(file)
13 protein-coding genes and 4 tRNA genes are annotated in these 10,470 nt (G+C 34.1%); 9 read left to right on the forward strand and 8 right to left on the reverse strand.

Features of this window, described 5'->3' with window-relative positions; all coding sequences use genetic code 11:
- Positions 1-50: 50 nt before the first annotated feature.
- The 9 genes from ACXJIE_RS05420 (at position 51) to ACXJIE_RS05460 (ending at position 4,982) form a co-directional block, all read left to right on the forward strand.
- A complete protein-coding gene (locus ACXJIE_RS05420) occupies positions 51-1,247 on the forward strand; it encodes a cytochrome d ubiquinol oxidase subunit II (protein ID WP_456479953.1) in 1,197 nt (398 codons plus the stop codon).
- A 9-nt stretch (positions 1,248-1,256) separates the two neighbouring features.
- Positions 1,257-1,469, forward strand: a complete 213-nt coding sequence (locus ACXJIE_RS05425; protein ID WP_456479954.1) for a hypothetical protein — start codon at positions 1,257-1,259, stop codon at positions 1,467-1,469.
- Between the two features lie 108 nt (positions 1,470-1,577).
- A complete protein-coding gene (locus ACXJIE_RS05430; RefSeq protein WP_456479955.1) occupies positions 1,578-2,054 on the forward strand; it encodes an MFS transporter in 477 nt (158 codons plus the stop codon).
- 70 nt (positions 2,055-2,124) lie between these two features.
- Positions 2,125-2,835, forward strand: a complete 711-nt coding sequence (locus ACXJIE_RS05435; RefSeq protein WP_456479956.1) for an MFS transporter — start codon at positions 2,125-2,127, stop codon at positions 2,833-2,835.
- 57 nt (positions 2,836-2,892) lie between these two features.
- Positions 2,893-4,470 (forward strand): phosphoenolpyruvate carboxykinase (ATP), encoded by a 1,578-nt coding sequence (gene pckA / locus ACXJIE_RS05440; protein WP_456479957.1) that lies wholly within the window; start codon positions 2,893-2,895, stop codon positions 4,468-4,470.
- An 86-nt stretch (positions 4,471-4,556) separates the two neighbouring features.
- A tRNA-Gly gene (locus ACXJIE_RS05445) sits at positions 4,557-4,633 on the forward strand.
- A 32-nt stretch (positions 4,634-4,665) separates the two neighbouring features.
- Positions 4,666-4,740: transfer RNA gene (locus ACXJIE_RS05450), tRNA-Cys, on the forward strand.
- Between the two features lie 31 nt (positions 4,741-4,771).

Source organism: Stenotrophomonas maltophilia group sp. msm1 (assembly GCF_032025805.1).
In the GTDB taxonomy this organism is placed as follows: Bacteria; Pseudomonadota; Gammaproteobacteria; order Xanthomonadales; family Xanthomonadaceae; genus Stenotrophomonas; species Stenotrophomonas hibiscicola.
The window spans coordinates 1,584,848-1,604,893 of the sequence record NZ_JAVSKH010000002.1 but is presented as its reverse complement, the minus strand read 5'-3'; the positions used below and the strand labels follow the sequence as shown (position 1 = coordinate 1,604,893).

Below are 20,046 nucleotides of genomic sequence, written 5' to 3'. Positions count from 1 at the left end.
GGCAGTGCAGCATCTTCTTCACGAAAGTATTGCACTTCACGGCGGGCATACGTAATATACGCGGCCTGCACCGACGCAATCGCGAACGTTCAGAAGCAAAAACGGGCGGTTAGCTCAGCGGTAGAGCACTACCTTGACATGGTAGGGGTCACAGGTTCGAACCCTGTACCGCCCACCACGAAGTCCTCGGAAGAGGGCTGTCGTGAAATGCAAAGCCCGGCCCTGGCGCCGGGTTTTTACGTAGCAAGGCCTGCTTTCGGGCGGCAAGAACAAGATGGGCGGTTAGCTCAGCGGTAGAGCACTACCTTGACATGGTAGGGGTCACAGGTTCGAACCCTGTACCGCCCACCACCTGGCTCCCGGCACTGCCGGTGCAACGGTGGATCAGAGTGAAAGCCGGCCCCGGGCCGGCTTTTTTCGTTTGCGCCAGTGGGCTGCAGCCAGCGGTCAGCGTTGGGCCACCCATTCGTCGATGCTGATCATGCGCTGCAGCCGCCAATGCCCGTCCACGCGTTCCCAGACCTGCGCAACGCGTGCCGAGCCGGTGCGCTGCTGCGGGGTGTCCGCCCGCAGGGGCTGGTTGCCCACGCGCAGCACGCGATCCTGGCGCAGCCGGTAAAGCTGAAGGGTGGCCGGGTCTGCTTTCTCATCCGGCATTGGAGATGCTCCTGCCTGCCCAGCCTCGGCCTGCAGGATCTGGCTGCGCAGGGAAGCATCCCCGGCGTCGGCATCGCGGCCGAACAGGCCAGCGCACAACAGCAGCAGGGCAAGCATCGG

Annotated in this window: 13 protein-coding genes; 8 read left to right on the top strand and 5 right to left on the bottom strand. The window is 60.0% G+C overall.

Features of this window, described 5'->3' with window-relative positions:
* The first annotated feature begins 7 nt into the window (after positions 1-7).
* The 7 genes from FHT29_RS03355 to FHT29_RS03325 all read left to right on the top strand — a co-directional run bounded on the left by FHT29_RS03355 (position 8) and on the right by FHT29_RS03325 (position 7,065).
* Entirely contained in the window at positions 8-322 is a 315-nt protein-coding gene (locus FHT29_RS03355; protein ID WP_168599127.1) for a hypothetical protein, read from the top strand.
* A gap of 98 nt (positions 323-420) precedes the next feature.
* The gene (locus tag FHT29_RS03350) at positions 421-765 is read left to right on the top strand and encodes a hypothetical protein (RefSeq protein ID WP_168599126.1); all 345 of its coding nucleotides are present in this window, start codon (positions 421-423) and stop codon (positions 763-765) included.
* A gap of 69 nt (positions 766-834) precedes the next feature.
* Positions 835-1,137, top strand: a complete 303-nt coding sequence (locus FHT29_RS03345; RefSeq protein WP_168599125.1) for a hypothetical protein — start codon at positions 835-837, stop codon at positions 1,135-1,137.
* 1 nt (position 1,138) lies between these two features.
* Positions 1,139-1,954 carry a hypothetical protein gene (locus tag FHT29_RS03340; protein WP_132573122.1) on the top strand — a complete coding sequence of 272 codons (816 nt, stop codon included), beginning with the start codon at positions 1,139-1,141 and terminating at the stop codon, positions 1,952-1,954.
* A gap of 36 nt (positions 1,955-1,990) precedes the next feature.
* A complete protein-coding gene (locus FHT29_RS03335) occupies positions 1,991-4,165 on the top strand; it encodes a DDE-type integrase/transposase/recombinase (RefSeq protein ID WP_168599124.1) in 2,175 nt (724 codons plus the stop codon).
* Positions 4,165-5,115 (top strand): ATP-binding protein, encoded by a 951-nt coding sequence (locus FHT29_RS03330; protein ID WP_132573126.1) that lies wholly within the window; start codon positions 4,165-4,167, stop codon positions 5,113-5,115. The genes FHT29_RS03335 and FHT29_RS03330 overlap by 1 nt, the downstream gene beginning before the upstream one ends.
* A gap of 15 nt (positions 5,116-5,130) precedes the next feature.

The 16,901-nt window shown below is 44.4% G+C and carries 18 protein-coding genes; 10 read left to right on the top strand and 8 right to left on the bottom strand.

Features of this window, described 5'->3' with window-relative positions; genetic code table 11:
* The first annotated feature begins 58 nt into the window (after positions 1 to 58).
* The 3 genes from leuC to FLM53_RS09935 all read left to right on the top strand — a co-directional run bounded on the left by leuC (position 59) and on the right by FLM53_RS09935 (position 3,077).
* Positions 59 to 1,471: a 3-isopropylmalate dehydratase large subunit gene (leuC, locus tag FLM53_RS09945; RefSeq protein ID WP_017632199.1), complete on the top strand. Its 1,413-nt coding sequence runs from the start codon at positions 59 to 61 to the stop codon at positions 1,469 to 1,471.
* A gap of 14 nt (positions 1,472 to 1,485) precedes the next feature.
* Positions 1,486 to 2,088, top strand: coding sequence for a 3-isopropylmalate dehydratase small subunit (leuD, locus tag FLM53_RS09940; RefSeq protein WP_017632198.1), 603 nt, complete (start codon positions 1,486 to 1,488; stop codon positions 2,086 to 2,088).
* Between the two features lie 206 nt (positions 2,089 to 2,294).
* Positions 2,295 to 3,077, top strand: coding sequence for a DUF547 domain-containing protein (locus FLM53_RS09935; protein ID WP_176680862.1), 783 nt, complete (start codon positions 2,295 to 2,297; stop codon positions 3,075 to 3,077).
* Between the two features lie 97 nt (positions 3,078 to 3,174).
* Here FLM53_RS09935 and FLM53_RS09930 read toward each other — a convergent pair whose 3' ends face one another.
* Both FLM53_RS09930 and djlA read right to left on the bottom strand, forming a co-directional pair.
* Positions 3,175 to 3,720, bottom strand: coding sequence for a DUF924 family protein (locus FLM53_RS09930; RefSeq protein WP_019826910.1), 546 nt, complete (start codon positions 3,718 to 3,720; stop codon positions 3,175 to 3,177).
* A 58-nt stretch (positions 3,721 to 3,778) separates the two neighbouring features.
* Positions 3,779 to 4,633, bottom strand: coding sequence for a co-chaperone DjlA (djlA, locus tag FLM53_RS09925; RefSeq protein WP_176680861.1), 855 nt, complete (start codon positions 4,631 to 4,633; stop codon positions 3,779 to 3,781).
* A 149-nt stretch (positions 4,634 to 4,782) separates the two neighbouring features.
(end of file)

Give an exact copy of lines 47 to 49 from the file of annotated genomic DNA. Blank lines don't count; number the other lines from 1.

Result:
* Positions 2,295 to 3,077, top strand: coding sequence for a DUF547 domain-containing protein (locus FLM53_RS09935; protein ID WP_176680862.1), 783 nt, complete (start codon positions 2,295 to 2,297; stop codon positions 3,075 to 3,077).
* Between the two features lie 97 nt (positions 3,078 to 3,174).
* Here FLM53_RS09935 and FLM53_RS09930 read toward each other — a convergent pair whose 3' ends face one another.